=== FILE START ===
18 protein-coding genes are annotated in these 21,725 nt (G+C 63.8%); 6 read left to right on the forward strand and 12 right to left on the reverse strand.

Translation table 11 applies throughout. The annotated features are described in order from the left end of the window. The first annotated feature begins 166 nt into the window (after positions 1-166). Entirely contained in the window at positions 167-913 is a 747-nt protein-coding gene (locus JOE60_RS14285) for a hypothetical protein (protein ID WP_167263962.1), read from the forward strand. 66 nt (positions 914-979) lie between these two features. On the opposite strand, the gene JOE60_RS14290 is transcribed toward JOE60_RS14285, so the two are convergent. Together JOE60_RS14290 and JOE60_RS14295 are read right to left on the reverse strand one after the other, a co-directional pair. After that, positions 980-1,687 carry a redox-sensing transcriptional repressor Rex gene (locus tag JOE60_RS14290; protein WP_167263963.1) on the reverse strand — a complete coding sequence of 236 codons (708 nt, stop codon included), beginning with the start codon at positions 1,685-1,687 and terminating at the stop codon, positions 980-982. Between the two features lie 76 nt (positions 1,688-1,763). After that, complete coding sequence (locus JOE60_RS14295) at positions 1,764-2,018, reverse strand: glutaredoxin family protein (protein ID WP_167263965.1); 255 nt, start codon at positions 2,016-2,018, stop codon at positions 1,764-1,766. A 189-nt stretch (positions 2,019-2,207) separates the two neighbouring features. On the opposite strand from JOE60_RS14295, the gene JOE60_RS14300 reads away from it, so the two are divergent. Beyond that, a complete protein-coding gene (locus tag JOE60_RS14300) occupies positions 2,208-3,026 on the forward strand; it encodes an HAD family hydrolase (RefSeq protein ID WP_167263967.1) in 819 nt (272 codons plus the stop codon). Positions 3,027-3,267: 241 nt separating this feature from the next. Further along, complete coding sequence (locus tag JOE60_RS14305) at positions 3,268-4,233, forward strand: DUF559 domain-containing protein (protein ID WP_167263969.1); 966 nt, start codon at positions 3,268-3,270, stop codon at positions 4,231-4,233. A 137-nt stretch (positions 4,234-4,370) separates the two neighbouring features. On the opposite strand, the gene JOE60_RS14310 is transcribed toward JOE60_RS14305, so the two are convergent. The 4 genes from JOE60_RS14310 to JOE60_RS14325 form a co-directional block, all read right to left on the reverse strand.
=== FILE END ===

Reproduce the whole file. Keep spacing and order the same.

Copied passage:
18 protein-coding genes are annotated in these 21,725 nt (G+C 63.8%); 6 read left to right on the forward strand and 12 right to left on the reverse strand.

Translation table 11 applies throughout. The annotated features are described in order from the left end of the window. The first annotated feature begins 166 nt into the window (after positions 1-166). Entirely contained in the window at positions 167-913 is a 747-nt protein-coding gene (locus JOE60_RS14285) for a hypothetical protein (protein ID WP_167263962.1), read from the forward strand. 66 nt (positions 914-979) lie between these two features. On the opposite strand, the gene JOE60_RS14290 is transcribed toward JOE60_RS14285, so the two are convergent. Together JOE60_RS14290 and JOE60_RS14295 are read right to left on the reverse strand one after the other, a co-directional pair. After that, positions 980-1,687 carry a redox-sensing transcriptional repressor Rex gene (locus tag JOE60_RS14290; protein WP_167263963.1) on the reverse strand — a complete coding sequence of 236 codons (708 nt, stop codon included), beginning with the start codon at positions 1,685-1,687 and terminating at the stop codon, positions 980-982. Between the two features lie 76 nt (positions 1,688-1,763). After that, complete coding sequence (locus JOE60_RS14295) at positions 1,764-2,018, reverse strand: glutaredoxin family protein (protein ID WP_167263965.1); 255 nt, start codon at positions 2,016-2,018, stop codon at positions 1,764-1,766. A 189-nt stretch (positions 2,019-2,207) separates the two neighbouring features. On the opposite strand from JOE60_RS14295, the gene JOE60_RS14300 reads away from it, so the two are divergent. Beyond that, a complete protein-coding gene (locus tag JOE60_RS14300) occupies positions 2,208-3,026 on the forward strand; it encodes an HAD family hydrolase (RefSeq protein ID WP_167263967.1) in 819 nt (272 codons plus the stop codon). Positions 3,027-3,267: 241 nt separating this feature from the next. Further along, complete coding sequence (locus tag JOE60_RS14305) at positions 3,268-4,233, forward strand: DUF559 domain-containing protein (protein ID WP_167263969.1); 966 nt, start codon at positions 3,268-3,270, stop codon at positions 4,231-4,233. A 137-nt stretch (positions 4,234-4,370) separates the two neighbouring features. On the opposite strand, the gene JOE60_RS14310 is transcribed toward JOE60_RS14305, so the two are convergent. The 4 genes from JOE60_RS14310 to JOE60_RS14325 form a co-directional block, all read right to left on the reverse strand.